A review of “Amazing Grace” by Jeanne Aufmuth

 

Stars: ** 1/2

Rating: Not Rated but could be PG for mature themes and some violence

Run Time: 1 hour, 58 minutes

 

 

Michael Apted (of “Up” documentaries fame) helms a sincere but dry re-telling of the tireless fight for the abolition of slavery.

In late 18th century England antislavery pioneer William Wilberforce (Ioan Gruffudd) is nearing physical and emotional collapse from his relentless and all-consuming cause. As William also suffers from severe colitis he’s forced to retire to the country home of generous benefactors for some much-needed R & R.

Said patrons also double as match-makers and William is surreptitiously thrown together with spirited admirer Barbara Spooner (Romola Garai). Ms. Spooner is sweetly sympathetic to his cause so William gratefully spills the bitter details of his fiery crusade.

The fight for antislavery is an uphill battle that divides friends and creates enemies. William is assured the support of future Prime Minister William Pitt (Benedict Cumberbatch) but butts heads and liberal politics with evil opponents Lord Tarlton (a perfectly nasty Ciaran Hinds) and the crafty Duke of Clarence (Toby Jones).

William’s bill is repeatedly defeated but with the help of a few strategically placed revolutionaries, not to mention the love of a good woman (cue the violins!), he is ultimately victorious.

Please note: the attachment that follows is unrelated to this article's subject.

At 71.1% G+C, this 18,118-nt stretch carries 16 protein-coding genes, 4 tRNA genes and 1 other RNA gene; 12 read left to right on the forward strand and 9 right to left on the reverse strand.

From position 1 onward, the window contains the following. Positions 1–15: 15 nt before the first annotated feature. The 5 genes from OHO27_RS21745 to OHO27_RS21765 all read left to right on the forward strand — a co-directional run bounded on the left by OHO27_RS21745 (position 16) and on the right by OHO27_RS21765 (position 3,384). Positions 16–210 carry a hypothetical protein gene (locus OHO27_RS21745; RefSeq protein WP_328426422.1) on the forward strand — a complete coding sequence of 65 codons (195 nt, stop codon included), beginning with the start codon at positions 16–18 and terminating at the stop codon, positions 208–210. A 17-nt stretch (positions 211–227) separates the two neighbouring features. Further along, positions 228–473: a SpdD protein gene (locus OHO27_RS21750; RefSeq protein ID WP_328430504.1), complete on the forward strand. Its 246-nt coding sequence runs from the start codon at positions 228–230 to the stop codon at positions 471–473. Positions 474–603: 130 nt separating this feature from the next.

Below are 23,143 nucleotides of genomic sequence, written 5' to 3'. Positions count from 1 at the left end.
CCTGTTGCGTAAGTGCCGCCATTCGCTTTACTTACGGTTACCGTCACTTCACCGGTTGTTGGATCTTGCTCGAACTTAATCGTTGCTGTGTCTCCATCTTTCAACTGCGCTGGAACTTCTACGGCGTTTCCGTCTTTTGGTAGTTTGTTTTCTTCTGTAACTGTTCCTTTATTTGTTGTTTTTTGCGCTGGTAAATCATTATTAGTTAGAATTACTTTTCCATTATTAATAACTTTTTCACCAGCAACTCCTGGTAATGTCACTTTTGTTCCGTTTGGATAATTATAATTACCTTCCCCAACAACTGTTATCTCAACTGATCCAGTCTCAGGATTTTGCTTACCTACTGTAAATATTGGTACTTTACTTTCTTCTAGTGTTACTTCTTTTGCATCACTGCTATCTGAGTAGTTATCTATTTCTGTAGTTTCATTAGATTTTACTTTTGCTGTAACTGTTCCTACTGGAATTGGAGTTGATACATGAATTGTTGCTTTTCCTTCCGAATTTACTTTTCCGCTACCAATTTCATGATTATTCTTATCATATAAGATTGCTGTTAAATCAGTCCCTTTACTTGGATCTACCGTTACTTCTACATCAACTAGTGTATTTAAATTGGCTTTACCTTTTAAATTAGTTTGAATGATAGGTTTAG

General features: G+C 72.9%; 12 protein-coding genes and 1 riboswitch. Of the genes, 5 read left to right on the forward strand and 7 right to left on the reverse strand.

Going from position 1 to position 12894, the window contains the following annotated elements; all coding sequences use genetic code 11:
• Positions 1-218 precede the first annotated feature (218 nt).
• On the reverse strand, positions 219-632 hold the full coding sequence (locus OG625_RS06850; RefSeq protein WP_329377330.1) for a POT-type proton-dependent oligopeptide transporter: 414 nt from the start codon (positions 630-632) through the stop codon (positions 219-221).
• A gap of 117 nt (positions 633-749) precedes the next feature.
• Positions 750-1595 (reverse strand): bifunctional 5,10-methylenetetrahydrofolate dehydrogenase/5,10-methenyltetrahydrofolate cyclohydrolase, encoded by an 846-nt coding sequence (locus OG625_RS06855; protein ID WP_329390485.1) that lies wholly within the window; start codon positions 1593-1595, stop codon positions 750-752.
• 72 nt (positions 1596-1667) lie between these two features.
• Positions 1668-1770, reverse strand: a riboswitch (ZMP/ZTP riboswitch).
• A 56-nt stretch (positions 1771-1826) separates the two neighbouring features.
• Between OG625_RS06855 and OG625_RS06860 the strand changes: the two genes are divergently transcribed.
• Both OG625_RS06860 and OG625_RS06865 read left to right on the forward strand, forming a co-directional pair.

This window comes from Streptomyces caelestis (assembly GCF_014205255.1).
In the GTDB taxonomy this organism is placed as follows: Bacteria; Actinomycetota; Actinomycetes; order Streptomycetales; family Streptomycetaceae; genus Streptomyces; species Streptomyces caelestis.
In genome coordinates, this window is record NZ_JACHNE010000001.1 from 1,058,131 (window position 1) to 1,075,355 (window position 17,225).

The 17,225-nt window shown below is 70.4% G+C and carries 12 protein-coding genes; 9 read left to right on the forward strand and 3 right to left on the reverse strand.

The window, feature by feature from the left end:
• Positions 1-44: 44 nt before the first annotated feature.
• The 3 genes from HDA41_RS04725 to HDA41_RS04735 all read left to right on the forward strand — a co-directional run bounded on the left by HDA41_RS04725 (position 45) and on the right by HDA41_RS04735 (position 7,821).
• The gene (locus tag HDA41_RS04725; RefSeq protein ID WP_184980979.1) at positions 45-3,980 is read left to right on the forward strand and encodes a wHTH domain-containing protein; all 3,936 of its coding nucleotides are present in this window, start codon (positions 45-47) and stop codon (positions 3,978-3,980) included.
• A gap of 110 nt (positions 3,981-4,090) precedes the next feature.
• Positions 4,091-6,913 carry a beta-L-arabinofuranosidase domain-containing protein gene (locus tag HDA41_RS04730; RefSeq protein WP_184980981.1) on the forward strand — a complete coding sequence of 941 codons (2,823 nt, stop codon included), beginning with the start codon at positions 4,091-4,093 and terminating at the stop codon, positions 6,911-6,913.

“Grace” is timed for optimal historical punch considering the commemoration of the 200th anniversary of the abolition of slavery in England. The pretty period piece is slow to build, stepping out cautiously earnest and burgeoning to a crescendo of goodwill and patriotism.

The character studies are conventionally camera-ready, no middle ground between black and white; good and evil. Prose can ring false and flowery; “the ship of state must not be sunk by a wave of good intention”, etc.

Fortunately Gruffudd is blessed with enough charisma to stage a convincing love story as well as wage cunning political war against an inhumane establishment for whom creature comforts trump the desire to outlaw slave trade.

Michael Gambon and Albert Finney lend an air of veteran cache while splendid era wigs and costumes give visual sway. Climax is a groundswell of tear-inducing virtue that ultimately leaves “Grace” on a high, if not amazing, note.